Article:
Page Loading

Case study analysis of Scottish Enterprise account management support


Scottish Enterprise’s (SE’s) account management programme has been the key vehicle through which SE has implemented its Growing Business (GB) strategy, launched in 2005. Slims Consulting and O’Herlihy & Co. were commissioned to undertake a case study analysis of SE account management support, to build upon the quantitative evidence gathered in the previous economic impact evaluation of SE’s interventions with account and client managed companies. The overarching aim of this study has been to explore the factors driving the achievement of net impacts attributable to SE. It also explores how SE could improve its account management support, leading to an increase in net attributable impact.


The methodology consisted of a review of existing evidence from the previous economic impact evaluation; and an interview programme that involved in-depth qualitative interviews with 30 SE supported companies across Scotland, which comprised representation from seven of SE’s key and other growth sectors, both positive and zero GVA impact companies, a mix of urban and rural businesses and a high proportion of SMEs.


Based on the evidence gathered in the case study research, it was found that a number of companies included in the account management portfolio do not meet the criteria for account management support. Moreover, the account management programme was designed to support companies with the highest growth potential but several examples of small companies were identified where the growth criteria had not been achieved within three years, nor was likely to be in the near future. In terms of the operation and delivery of the programme, a number of valuable insights were identified. Large and small companies expect different things from SE. Large companies tend to look for SE to provide financial support for specific projects and generally do not seek or require strategic input from the organisation, although this lack of a strategic role for SE does not impair its ability to achieve economic impact through the support it provides. It was found that although the rate of additionality from large employers may be low, the absolute value can produce the lion’s share of net GVA impacts, creating a paradox whereby the rate of additionality within small firms is potentially greater, although the financial value that this produces can be modest. Small companies on the other hand tend to look for financial support and expertise from SE and are more open to the organisation playing a strategic role in the company. The evidence suggests that the development of a strategic relationship with small companies is important in driving positive impacts. In terms of satisfaction with SE, high satisfaction levels were found amongst the companies interviewed, although this is related to company expectations of SE, rather than SE’s ability to positively impact on a company. Overall satisfaction with SE support therefore was found not to be a factor in determining positive GVA impacts.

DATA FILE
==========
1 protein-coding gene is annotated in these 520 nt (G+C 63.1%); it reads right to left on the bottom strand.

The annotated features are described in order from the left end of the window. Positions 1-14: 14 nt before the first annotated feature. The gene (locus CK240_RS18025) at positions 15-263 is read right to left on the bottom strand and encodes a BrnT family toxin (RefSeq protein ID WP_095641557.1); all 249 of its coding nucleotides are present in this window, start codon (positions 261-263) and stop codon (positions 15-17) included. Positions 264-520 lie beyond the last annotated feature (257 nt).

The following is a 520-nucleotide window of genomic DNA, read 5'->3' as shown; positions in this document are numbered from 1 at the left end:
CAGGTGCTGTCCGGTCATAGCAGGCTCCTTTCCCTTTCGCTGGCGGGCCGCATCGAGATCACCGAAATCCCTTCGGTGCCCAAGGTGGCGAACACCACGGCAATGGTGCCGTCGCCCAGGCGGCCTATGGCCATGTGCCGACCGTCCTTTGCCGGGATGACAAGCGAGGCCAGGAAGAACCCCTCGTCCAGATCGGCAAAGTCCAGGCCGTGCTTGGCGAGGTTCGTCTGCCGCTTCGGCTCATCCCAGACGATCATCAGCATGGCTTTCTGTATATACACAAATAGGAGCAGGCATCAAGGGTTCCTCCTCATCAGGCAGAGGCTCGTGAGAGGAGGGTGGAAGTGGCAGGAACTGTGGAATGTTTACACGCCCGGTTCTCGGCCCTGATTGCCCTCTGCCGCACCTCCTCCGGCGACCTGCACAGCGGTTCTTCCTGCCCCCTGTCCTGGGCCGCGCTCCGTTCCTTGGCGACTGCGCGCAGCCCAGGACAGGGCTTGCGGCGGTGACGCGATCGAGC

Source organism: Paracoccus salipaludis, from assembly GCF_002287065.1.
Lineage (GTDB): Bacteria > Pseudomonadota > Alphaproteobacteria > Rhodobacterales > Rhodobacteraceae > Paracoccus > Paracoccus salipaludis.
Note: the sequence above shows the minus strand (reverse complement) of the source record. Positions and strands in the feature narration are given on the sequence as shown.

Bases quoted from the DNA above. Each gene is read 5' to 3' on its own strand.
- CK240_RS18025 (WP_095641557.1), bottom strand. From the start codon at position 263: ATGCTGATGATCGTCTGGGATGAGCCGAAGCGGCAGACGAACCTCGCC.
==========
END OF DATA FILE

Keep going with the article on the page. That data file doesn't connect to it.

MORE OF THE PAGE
A number of recommendations on the segmentation of support to account managed companies are offered. It is recommended that SE should: employ a different approach when engaging with large as opposed to small companies; apply the account management selection criteria more stringently; and apply the growth criteria more rigidly. A number of supporting recommendations regarding the delivery of account management are also proposed, namely that greater levels of continuity between account managers and the companies they support should be maintained, consideration should be given to the creation of a ‘super’ account manager role and account managers should be trained on the interventions which are most likely to lead to GVA impact in companies.

Author Slims Consulting
Published Year 2010
Report Type Research
  • Enterprise
    Support to existing/growth businesses